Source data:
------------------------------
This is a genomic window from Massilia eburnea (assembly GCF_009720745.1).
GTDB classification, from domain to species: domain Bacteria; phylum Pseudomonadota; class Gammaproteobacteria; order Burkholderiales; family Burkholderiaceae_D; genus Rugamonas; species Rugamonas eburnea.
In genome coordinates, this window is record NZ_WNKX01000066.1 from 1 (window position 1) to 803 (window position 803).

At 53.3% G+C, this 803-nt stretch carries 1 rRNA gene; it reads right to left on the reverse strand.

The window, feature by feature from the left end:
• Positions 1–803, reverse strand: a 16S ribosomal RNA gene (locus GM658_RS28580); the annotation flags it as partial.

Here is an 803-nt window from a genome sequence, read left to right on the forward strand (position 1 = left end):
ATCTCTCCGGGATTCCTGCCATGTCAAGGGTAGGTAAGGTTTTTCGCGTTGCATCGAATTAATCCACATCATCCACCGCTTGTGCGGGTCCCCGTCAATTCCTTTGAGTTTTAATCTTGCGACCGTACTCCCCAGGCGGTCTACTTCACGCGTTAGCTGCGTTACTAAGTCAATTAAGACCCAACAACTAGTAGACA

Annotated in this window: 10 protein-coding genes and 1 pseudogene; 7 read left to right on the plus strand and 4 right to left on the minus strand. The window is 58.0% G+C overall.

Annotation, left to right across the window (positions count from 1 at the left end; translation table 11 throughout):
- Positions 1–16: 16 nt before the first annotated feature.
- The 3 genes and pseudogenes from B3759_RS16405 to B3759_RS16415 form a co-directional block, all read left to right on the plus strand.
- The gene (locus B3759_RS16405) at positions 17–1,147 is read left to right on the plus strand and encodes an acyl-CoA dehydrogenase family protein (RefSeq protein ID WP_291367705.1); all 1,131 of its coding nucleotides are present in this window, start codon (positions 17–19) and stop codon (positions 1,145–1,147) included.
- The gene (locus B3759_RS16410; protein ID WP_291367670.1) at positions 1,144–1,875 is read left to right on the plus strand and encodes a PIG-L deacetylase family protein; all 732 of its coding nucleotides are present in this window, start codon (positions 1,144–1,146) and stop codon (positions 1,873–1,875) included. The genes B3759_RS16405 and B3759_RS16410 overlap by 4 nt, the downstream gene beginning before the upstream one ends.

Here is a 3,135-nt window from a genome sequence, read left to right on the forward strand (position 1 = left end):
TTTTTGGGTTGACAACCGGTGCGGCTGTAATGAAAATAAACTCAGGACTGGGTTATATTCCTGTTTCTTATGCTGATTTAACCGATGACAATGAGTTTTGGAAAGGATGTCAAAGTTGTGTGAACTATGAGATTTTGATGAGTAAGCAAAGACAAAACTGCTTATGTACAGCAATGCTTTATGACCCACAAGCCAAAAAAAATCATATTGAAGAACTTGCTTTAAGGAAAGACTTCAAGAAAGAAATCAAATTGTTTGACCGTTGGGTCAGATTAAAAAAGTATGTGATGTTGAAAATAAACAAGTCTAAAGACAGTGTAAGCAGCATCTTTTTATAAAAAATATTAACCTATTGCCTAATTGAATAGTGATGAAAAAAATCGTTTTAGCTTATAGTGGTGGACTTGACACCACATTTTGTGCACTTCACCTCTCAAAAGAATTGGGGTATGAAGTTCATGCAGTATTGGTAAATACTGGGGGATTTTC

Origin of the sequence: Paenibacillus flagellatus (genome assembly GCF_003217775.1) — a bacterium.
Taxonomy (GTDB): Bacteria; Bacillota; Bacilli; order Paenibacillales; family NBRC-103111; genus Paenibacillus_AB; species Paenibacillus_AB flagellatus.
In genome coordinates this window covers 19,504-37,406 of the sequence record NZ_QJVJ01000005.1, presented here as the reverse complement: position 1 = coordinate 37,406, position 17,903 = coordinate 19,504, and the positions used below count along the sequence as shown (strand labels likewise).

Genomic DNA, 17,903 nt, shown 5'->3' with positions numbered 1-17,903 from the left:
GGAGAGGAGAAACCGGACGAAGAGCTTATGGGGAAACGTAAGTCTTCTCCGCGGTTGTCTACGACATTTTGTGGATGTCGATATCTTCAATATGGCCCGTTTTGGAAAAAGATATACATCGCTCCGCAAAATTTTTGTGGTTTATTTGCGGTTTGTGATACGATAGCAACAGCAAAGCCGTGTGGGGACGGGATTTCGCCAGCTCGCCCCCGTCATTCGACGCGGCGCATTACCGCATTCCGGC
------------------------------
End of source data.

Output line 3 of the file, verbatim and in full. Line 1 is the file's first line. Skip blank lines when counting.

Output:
In genome coordinates, this window is record NZ_WNKX01000066.1 from 1 (window position 1) to 803 (window position 803).